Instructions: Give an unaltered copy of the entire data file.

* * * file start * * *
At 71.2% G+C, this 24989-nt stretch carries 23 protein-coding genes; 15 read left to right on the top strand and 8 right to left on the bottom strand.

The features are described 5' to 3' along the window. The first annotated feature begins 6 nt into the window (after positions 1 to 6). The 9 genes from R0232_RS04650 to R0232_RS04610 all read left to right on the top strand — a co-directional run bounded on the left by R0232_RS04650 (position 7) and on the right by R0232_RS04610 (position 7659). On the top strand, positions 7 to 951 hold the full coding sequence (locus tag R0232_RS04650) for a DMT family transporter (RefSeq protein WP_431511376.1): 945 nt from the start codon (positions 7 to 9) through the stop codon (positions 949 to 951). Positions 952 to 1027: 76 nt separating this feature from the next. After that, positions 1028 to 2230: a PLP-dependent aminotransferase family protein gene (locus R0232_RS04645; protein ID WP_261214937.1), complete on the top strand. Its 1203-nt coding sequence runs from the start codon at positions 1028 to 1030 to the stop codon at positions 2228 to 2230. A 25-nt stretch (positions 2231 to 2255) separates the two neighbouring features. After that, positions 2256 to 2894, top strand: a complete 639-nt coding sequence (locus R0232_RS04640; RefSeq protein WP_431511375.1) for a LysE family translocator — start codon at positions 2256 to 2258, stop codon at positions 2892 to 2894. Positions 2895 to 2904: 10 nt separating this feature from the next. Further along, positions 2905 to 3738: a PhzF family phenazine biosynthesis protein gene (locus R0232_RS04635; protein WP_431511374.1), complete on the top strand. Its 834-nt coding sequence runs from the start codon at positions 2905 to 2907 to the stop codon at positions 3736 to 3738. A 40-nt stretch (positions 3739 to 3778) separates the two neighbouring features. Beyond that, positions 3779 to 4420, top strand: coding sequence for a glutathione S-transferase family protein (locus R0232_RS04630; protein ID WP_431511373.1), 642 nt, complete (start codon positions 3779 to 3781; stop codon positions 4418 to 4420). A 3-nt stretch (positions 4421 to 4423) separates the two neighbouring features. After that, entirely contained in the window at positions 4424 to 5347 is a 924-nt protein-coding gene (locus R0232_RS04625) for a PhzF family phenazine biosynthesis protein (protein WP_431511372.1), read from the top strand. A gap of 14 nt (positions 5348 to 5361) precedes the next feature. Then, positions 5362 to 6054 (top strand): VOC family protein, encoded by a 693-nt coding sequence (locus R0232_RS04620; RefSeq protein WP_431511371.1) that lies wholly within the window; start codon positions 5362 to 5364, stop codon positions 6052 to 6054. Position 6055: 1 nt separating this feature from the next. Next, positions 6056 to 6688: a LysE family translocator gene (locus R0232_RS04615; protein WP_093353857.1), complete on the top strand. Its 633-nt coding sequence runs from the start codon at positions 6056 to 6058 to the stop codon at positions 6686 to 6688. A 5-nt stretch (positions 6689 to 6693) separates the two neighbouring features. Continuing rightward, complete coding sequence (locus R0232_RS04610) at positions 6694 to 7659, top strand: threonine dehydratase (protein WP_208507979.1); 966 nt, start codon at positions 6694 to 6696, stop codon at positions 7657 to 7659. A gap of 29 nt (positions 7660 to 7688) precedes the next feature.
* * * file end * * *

At 71.2% G+C, this 24989-nt stretch carries 23 protein-coding genes; 15 read left to right on the top strand and 8 right to left on the bottom strand.

The features are described 5' to 3' along the window. The first annotated feature begins 6 nt into the window (after positions 1 to 6). The 9 genes from R0232_RS04650 to R0232_RS04610 all read left to right on the top strand — a co-directional run bounded on the left by R0232_RS04650 (position 7) and on the right by R0232_RS04610 (position 7659). On the top strand, positions 7 to 951 hold the full coding sequence (locus tag R0232_RS04650) for a DMT family transporter (RefSeq protein WP_431511376.1): 945 nt from the start codon (positions 7 to 9) through the stop codon (positions 949 to 951). Positions 952 to 1027: 76 nt separating this feature from the next. After that, positions 1028 to 2230: a PLP-dependent aminotransferase family protein gene (locus R0232_RS04645; protein ID WP_261214937.1), complete on the top strand. Its 1203-nt coding sequence runs from the start codon at positions 1028 to 1030 to the stop codon at positions 2228 to 2230. A 25-nt stretch (positions 2231 to 2255) separates the two neighbouring features. After that, positions 2256 to 2894, top strand: a complete 639-nt coding sequence (locus R0232_RS04640; RefSeq protein WP_431511375.1) for a LysE family translocator — start codon at positions 2256 to 2258, stop codon at positions 2892 to 2894. Positions 2895 to 2904: 10 nt separating this feature from the next. Further along, positions 2905 to 3738: a PhzF family phenazine biosynthesis protein gene (locus R0232_RS04635; protein WP_431511374.1), complete on the top strand. Its 834-nt coding sequence runs from the start codon at positions 2905 to 2907 to the stop codon at positions 3736 to 3738. A 40-nt stretch (positions 3739 to 3778) separates the two neighbouring features. Beyond that, positions 3779 to 4420, top strand: coding sequence for a glutathione S-transferase family protein (locus R0232_RS04630; protein ID WP_431511373.1), 642 nt, complete (start codon positions 3779 to 3781; stop codon positions 4418 to 4420). A 3-nt stretch (positions 4421 to 4423) separates the two neighbouring features. After that, entirely contained in the window at positions 4424 to 5347 is a 924-nt protein-coding gene (locus R0232_RS04625) for a PhzF family phenazine biosynthesis protein (protein WP_431511372.1), read from the top strand. A gap of 14 nt (positions 5348 to 5361) precedes the next feature. Then, positions 5362 to 6054 (top strand): VOC family protein, encoded by a 693-nt coding sequence (locus R0232_RS04620; RefSeq protein WP_431511371.1) that lies wholly within the window; start codon positions 5362 to 5364, stop codon positions 6052 to 6054. Position 6055: 1 nt separating this feature from the next. Next, positions 6056 to 6688: a LysE family translocator gene (locus R0232_RS04615; protein WP_093353857.1), complete on the top strand. Its 633-nt coding sequence runs from the start codon at positions 6056 to 6058 to the stop codon at positions 6686 to 6688. A 5-nt stretch (positions 6689 to 6693) separates the two neighbouring features. Continuing rightward, complete coding sequence (locus R0232_RS04610) at positions 6694 to 7659, top strand: threonine dehydratase (protein WP_208507979.1); 966 nt, start codon at positions 6694 to 6696, stop codon at positions 7657 to 7659. A gap of 29 nt (positions 7660 to 7688) precedes the next feature.